Ambient Conditions… Not Ambient Temperatures

So, the answer I give to, “Does weather affect energy use?” is based off of real world scenarios. It usually consists of me speaking the word “yes” while shaking my head no!

Okay, so I don’t actually do that, but I should, because I feel it’s true. Of course ambient conditions affect how much heating or cooling is required on a daily basis. The key words here are “ambient conditions.” Notice I did not say, “ambient temperatures.” Most people associate temperature as the driving force behind energy use related to space comfort.  While my opinion places outdoor air temperature on the list of reasons why a facility may use more or less energy, the reality is that outdoor air temperature is probably more near the middle or bottom of the list. A few of the factors I feel are more near the top of the list include; operating hours, equipment optimization (or lack thereof), operating set points, wind speed, and even sunlight. All of these could be argued as more important factors. (Disclaimer: every facility is different; thus, how much each factor plays a role in energy use also varies.)

As humans, we are very sensitive to temperature changes, which may explain why the question is so popular. However, my opinion is that weather should never be used as a trump card over the other factors I mentioned, and those factors alone seem to have much larger impacts on a facility’s energy intensity.

Most energy managers spend a lot of time “normalizing” energy costs by attempting to factor in ambient temperatures. And yes, I have been down that road as well and use it from time to time. But, to me, normalizing energy costs while only looking at outdoor air temperature would be like reviewing a book after only reading one chapter. So many other factors play a bigger role in energy use, that it seems silly to only normalize to temperature.


Final Thoughts

In closing, even if there was a reliable way to compare a facility’s energy use while accounting for weather, every facility I’ve ever worked in is such a dynamic and evolving environment I think we’d see that it’s more about the way in which a facility is operated and less about outside air temperature. I’ve had months where a facility has actually used less energy during a record setting heat wave (I’m looking at you, July 2013 and January/February 2014), and then I’ve had months that set a new high water mark for energy use during relatively mild temperatures (June 2014) because equipment schedules were lost and HVAC equipment was running overnight.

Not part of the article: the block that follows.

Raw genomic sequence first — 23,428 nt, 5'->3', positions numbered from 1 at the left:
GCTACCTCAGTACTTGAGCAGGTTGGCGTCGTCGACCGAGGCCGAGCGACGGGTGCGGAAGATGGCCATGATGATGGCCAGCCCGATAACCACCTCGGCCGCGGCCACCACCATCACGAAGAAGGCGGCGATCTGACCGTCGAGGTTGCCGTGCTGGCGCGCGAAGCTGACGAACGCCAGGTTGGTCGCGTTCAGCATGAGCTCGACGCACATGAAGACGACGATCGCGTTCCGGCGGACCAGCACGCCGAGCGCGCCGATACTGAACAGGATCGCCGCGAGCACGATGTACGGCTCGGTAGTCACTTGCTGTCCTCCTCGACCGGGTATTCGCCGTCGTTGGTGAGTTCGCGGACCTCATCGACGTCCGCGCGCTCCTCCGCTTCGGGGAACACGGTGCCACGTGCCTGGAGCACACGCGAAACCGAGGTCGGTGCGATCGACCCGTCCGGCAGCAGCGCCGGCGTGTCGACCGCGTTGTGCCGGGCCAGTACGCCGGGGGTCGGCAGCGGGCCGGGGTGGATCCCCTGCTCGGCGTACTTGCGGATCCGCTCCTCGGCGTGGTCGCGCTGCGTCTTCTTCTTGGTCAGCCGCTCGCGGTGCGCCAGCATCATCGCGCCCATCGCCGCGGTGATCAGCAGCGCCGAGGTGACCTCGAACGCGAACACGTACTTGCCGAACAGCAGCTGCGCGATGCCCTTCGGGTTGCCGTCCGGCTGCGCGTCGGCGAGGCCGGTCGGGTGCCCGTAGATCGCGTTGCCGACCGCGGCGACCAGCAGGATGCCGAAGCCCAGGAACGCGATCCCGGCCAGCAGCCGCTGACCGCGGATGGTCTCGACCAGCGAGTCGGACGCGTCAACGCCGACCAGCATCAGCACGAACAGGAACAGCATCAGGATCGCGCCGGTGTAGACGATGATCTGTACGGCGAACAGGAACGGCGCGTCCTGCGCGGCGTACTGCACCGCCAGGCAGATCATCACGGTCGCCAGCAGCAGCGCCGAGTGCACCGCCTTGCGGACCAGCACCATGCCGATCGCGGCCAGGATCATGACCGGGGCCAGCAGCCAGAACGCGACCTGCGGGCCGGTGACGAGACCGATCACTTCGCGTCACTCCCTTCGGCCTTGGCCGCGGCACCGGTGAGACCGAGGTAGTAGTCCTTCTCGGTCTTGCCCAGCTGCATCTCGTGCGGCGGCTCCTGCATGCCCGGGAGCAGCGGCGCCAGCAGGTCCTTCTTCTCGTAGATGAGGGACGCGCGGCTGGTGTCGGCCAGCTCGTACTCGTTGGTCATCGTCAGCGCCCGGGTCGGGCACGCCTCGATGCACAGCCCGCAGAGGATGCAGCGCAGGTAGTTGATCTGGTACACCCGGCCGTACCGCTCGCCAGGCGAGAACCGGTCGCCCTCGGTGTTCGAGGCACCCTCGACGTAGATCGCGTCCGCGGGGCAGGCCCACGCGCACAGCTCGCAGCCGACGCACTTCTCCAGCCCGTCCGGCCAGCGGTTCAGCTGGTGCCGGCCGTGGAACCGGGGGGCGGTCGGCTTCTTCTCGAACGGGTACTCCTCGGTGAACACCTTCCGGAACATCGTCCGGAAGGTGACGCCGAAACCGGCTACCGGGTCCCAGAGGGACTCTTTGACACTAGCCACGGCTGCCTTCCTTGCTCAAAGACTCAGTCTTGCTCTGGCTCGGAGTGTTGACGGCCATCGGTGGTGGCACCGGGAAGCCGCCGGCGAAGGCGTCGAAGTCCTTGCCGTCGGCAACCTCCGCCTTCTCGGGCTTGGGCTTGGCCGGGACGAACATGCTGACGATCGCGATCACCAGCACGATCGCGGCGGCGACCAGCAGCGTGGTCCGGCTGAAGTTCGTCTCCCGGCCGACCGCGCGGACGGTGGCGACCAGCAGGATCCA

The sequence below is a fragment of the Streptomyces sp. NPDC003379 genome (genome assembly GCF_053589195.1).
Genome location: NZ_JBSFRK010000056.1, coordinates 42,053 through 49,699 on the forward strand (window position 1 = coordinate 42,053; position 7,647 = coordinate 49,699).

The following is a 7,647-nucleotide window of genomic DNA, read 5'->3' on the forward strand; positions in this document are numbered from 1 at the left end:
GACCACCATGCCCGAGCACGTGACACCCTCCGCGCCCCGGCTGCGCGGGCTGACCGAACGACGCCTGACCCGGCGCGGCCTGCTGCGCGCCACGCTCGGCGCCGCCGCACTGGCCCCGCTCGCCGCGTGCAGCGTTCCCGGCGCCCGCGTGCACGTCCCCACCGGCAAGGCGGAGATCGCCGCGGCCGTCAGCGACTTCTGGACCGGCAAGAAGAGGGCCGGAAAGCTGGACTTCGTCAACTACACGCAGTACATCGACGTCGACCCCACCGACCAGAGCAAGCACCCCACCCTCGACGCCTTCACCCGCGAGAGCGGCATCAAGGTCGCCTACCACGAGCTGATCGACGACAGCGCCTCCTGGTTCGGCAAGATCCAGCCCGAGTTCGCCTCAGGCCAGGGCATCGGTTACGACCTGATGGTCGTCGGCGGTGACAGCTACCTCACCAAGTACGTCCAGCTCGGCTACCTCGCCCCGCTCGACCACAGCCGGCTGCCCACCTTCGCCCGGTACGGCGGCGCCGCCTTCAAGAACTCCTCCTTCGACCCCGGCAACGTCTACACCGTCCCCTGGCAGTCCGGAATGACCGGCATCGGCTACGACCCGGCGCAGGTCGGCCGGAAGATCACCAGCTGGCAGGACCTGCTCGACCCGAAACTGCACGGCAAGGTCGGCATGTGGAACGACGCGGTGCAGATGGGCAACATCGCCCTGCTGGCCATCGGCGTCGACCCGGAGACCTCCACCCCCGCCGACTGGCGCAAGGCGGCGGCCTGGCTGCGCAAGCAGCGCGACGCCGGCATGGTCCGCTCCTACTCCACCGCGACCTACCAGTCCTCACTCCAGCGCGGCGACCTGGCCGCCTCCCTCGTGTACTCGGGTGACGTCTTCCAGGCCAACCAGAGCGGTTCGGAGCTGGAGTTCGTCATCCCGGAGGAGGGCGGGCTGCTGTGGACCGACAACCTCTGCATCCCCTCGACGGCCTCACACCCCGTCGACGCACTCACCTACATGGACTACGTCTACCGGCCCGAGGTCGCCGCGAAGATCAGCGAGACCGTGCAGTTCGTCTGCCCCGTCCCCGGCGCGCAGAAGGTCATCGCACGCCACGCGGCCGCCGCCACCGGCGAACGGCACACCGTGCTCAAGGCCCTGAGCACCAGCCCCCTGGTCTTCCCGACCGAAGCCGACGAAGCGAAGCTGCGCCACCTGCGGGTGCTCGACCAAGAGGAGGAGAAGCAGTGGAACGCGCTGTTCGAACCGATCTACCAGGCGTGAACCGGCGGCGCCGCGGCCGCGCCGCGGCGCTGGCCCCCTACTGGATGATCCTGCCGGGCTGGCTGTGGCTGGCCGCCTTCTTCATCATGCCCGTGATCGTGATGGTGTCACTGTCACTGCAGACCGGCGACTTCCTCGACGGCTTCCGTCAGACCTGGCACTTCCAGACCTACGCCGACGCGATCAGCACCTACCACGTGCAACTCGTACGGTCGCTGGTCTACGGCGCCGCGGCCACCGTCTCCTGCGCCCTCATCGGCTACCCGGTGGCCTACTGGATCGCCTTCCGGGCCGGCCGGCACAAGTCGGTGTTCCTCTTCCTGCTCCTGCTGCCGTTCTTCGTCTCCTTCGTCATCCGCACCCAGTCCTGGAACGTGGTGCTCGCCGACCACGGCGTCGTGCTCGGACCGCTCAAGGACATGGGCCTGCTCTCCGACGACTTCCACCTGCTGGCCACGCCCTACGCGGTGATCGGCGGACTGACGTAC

Two phrases I use often are, “Don’t let the exception make the rule,” and, “Sometimes the juice isn’t worth the squeeze.” These relate very well to energy management. Of course, very extreme weather can cause excessive energy use. However, in my opinion, spending more than a few minutes trying to calculate a theoretical number is wasting energy in and of itself.  My opinion is that most of the time the answer you get isn’t worth the trouble of getting it. An Energy Manager’s time would be much better spent actually working on ways to reduce energy consumption.  I’d like to see folks focus more on the WAY they operate their buildings and worry less about the weather!


What ways do you manage energy use in your facility? Comment below!

Posted in , , , , , ,

1 Comment

What the Heck is Building Commissioning?

Posted by Tama Wagner at Jul 21, 2014 5:39 pm

I began working with ZH Commissioning in February, with a very slight understanding of Building Commissioning… just the knowledge I had gained from their website. All I knew was that these two guys who started their business 3 years ago were extremely passionate and excited about it. My first day here, Ian gave me a rundown of what Building Commissioning was by drawing a diagram and explaining how the process works, in a way that someone like me, who isn’t involved in the process every day, could understand. I knew right away why Ian and Chris were so passionate. It’s a much-needed process that not many people know is out there, and it must be done honestly and accurately in order to be effective.


So… What is Commissioning?

The Short Version:

According to ASHRAE Guideline 0, The Commissioning Process, defines commissioning as “a quality-oriented process for achieving, verifying, and documenting that the performance of facilities, systems, and assemblies meets defined objectives and criteria”.

My Version:

Let’s start by putting you in the shoes of a building owner. You are in charge of a building project, and you’re having a brand new library built in your town. You have a pretty good idea of what your needs are for this building. What would you do first? You’d most likely start by hiring an architect to design it… right? Then, after the architect has finished designing your building there’s going to be construction, with several different contractors bidding on the project. Then once the contractors are chosen, they’ll start building your building. It’s going to be exactly what you wanted, right? Most likely it will not.

Building a new building is a huge undertaking. A Commissioning Provider is there to ensure that your needs for your building are met. They will be there during the entire process. Ideally, Commissioning should be there before design has begun. Why? They start off by documenting your requirements for your building. This document is called Owner’s Project Requirements (OPR). This is the basis for everything going forward on your project. This document is different for every building owner because every owner has their own wants and needs for their building. Additionally, this document may change as needed throughout the project at the owner’s approval.